When I see students who just really don’t want to understand the business, I say, “You may be in the wrong place. If you want to do sports or celebrity, a lot of them do great, somebody needs to go do that. But if you want to be in strategic communication in corporations or government, you really need to understand the economics of the business and of the world.”
Thinking beyond your own personal experience, what are you seeing as some of the key ethical challenges for today and tomorrow?
Technology is at the heart of it. The ethical use of technology is critically important. We’re just at the beginning of the AI thing and the issues there. We need to be focused on transparency, fighting misinformation and disinformation, and be really respectful of privacy. It’s really, really important that we not use technology to exploit people.
We need to use technology in creative ways to help people, to help our organizations, but also to help people that we serve achieve their goals. Not manipulate them into doing what we want them to do for our purposes, but to be an organization that is determined to make the world better by providing people with services they need and reaching them in creative ways through technology, but using that technology ethically and transparently and in a two-way sense so that we’re not just messaging and trying to get people to move down paths, but also listening to feedback and being willing to iterate and evolve as we learn.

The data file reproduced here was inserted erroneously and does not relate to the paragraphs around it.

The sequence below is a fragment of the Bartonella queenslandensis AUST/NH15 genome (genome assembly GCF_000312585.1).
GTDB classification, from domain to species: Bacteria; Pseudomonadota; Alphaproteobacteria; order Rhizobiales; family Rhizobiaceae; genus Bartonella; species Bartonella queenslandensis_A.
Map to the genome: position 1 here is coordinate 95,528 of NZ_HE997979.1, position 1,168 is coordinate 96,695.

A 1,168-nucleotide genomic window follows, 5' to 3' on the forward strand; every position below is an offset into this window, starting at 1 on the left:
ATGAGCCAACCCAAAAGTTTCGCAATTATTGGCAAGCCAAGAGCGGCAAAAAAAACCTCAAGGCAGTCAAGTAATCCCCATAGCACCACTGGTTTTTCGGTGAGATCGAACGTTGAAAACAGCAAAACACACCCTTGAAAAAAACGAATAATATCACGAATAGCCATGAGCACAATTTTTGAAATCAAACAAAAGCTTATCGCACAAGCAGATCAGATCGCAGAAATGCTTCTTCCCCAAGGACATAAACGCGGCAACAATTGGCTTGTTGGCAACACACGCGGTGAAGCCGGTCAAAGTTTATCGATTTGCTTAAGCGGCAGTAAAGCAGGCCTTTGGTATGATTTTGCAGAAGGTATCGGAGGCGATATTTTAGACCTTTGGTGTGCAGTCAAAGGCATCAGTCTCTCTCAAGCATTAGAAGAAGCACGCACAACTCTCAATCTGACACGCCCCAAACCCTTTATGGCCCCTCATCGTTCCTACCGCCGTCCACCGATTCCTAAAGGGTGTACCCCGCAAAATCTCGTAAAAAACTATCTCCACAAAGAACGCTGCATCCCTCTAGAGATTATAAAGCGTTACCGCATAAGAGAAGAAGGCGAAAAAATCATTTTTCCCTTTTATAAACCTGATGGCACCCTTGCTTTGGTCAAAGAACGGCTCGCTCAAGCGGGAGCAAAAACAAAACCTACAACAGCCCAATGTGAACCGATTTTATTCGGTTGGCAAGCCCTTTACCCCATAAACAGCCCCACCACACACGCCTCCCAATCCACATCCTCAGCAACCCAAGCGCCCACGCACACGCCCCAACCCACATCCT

One of the things about AI currently is you’re not getting any sourcing from the AI. You ask the AI for information and it responds. Where did you get that? Did you get it from Tucker Carlson or did you get it from The New York Times? And it makes a difference to me.
I know how to evaluate information that comes from different sources if I know who they are, and if I don’t know who they are, then I’m going to damn well do my research until I understand who they are before I rely on that information. To just give me information without any sourcing is worthless to me.
We’re at the stage of the TRS-80 color computer or the Apple II. What we’re going to see in five years is going to be unbelievable compared to where it is today.
How are you recommending CCOs and senior communications executives prepare to handle the flood of disinformation?
It’s one of the toughest things we face. You’ve obviously got to have really good social listening. You’ve got your ear to the ground through all the social media sources where things spread. You’ve got to have early detection and quickly understand what’s starting to happen and have the ability to quickly know whether it’s right or not. I don’t care if it’s midnight on a weekend, you’ve got to be able to quickly start to marshal the forces of true information to counter it and be ready to go.
I’m sure there’s a better answer than the one I’ve just given, but that’s the best I can tell you. Be ready for it and be prepared to counter it with the truth as best you can, and look for allies.
What about in terms of privacy? We have the ability to gather so much information on consumers. Where should we draw the line?
I won’t pretend to be an expert here, but I think that it’s really critically important. The first thing is obey the law and be very, very careful about that, but I think you can go beyond that. You really have to protect people’s information and only use information that is appropriate to use.
Again, I don’t want to pretend to be the expert on what pieces of information you have access to. When I was at Aetna, I worked at a health insurance company and we had access to tons of data that was legally protected, and we did everything we possibly could to protect that data from hackers and other possible ways that it could be lost. I remember one time, there was a truck full of data and the truck got in an accident and the data started spilling out, and we had to go out and pick it up and get it back.